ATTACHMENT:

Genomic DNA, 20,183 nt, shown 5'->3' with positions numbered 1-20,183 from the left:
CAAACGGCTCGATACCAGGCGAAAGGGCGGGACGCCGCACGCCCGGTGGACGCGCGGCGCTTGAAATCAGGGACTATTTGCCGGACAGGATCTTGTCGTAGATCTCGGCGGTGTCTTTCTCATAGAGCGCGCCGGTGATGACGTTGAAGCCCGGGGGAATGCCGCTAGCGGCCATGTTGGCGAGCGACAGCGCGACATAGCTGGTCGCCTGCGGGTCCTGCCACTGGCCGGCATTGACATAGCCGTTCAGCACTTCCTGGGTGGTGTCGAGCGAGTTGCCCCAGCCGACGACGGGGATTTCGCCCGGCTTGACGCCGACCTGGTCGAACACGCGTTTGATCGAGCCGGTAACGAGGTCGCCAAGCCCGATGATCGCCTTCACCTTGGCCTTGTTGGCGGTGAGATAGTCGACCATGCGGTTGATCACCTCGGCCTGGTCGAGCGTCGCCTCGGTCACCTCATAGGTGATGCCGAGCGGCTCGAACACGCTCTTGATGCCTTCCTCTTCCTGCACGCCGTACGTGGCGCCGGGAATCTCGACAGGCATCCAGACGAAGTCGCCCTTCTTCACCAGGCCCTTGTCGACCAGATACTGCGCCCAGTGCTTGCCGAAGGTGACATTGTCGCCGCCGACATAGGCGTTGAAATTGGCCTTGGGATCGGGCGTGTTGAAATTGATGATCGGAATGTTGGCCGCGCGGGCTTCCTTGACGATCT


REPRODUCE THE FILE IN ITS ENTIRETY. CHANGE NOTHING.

Genomic DNA, 20,183 nt, shown 5'->3' with positions numbered 1-20,183 from the left:
CAAACGGCTCGATACCAGGCGAAAGGGCGGGACGCCGCACGCCCGGTGGACGCGCGGCGCTTGAAATCAGGGACTATTTGCCGGACAGGATCTTGTCGTAGATCTCGGCGGTGTCTTTCTCATAGAGCGCGCCGGTGATGACGTTGAAGCCCGGGGGAATGCCGCTAGCGGCCATGTTGGCGAGCGACAGCGCGACATAGCTGGTCGCCTGCGGGTCCTGCCACTGGCCGGCATTGACATAGCCGTTCAGCACTTCCTGGGTGGTGTCGAGCGAGTTGCCCCAGCCGACGACGGGGATTTCGCCCGGCTTGACGCCGACCTGGTCGAACACGCGTTTGATCGAGCCGGTAACGAGGTCGCCAAGCCCGATGATCGCCTTCACCTTGGCCTTGTTGGCGGTGAGATAGTCGACCATGCGGTTGATCACCTCGGCCTGGTCGAGCGTCGCCTCGGTCACCTCATAGGTGATGCCGAGCGGCTCGAACACGCTCTTGATGCCTTCCTCTTCCTGCACGCCGTACGTGGCGCCGGGAATCTCGACAGGCATCCAGACGAAGTCGCCCTTCTTCACCAGGCCCTTGTCGACCAGATACTGCGCCCAGTGCTTGCCGAAGGTGACATTGTCGCCGCCGACATAGGCGTTGAAATTGGCCTTGGGATCGGGCGTGTTGAAATTGATGATCGGAATGTTGGCCGCGCGGGCTTCCTTGACGATCT